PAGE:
Kraay relied on a variety of standard social welfare functions to assess the importance of changes in inequality, relative to changes in average incomes, for growth in social welfare. This approach serves two purposes: it provides useful perspective on whether changes in inequality are big or small, and it makes explicit what various measures of inequality imply for the weight placed on individuals at various points of the income distribution. Using China as an illustrative example, Kraay examined what the trade-offs in terms of growth and inequality look like when relying on the World Bank’s own goal of shared prosperity, defined as growth in average incomes in the bottom 40%. Between 1990 and 2007, growth in average incomes in China was 6.7%, while growth in the income share of the bottom 40% was -1.7%, so growth in social welfare still amounted to a notable 5.0%.
Inequality changes don’t seem to matter nearly as much for changes in social welfare as do differences in average growth performance across countries.
Relying on this approach, Kraay proceeded to explore the relative contributions of changes in inequality and growth to several leading social welfare functions, based on a number of datasets covering various timeframes and sets of countries. Kraay drew on the World Bank’s own global cross-country data, Piketty’s data on top incomes, and the work of Francois Bourguignon and Christian Morrison examining global inequality from 1820 through 1992. All of the analyses pointed to the same broad conclusion: variation in social welfare growth across countries and over time has been due mostly to variation in average growth rates rather than variation in inequality.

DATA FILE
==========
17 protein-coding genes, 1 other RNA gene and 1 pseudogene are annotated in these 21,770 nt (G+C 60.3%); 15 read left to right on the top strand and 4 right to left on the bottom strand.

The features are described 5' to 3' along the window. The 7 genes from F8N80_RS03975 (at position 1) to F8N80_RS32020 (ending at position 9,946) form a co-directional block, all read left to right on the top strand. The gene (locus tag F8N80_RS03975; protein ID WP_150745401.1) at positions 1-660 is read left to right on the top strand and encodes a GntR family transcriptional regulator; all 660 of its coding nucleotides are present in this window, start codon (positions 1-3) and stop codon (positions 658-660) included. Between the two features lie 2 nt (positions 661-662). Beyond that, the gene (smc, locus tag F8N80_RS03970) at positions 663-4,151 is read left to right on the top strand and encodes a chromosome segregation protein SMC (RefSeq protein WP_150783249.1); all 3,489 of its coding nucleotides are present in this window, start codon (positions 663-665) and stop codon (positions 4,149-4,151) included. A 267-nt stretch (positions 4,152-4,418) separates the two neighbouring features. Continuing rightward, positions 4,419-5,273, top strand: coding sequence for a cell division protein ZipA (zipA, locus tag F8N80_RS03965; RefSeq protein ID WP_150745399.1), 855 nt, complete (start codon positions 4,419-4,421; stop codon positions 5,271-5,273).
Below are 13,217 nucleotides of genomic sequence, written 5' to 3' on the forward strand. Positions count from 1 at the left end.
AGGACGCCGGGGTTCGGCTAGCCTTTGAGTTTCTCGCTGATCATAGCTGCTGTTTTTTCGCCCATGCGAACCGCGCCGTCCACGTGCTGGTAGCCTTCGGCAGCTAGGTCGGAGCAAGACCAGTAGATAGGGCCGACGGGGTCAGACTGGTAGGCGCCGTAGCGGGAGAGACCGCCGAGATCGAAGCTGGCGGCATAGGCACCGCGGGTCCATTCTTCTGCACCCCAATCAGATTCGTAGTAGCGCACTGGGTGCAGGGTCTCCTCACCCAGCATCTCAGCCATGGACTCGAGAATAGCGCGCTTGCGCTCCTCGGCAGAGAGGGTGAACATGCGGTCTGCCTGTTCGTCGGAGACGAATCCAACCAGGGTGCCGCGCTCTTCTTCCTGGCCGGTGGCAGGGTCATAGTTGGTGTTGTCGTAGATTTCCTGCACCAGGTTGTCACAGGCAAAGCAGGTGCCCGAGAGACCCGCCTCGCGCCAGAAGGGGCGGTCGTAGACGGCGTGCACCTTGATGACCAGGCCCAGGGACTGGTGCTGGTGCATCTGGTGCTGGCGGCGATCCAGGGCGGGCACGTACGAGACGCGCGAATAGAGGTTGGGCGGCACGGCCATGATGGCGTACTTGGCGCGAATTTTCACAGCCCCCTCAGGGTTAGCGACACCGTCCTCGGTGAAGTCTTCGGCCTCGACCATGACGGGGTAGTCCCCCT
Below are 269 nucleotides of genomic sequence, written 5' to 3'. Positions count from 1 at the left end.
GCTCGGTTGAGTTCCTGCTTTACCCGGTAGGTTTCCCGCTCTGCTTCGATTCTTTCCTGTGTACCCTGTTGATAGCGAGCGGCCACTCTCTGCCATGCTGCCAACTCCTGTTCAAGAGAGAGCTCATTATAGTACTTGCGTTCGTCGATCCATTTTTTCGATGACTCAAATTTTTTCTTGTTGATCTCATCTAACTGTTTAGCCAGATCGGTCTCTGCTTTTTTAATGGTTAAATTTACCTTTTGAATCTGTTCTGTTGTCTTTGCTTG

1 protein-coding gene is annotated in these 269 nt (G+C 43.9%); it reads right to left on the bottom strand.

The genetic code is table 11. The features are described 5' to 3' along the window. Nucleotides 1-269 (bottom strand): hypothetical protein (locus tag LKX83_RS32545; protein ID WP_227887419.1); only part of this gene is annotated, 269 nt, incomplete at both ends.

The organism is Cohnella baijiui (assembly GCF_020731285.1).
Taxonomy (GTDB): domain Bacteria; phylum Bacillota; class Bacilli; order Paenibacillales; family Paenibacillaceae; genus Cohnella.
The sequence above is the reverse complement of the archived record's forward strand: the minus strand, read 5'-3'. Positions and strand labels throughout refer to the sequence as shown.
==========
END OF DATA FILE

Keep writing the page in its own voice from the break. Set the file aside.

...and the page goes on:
Kraay went on to discuss how changes in growth, equality, and social welfare are related to initial conditions of inequality. On the one hand, he found there is little evidence that initial inequality is correlated with subsequent income growth. On the other hand, high initial inequality is correlated with subsequent declines in inequality, while low initial income is correlated with faster subsequent income growth. According to Kraay, “these empirical results suggest that you're going to see faster growth in social welfare in countries that are initially poor, and initially more unequal.”
Kraay then turned to the policy implications of his findings. He concluded that “inequality changes don’t seem to matter nearly as much for changes in social welfare as do differences in average growth performance across countries. We should be careful, with all of the renewed emphasis on inequality, to ensure that the emphasis on inequality doesn’t come at the expense of an emphasis on policies and institutions that matter for growth.”
The question and answer session that followed the talk considered other ways of analyzing inequality, including in terms of access to opportunity, health, and education, and the policy implications of related research. With the recently published "Inequality of Opportunity and Economic Growth: a Cross-Country Analysis," World Bank researchers Francisco Ferreira, Christoph Lakner, Maria Ana Lugo, and Berk Ozler recently contributed additional research to this ongoing development conversation.
Discussant Marcelo Giugale, Senior Director of the World Bank’s Macroeconomics and Fiscal Management Global Practice, noted that “both Piketty and the inequality crowd are, in a way, papering over the fact that more data is becoming available now to estimate not inequality of outcomes, but inequality of opportunities—focusing not only on equality, but on equity.”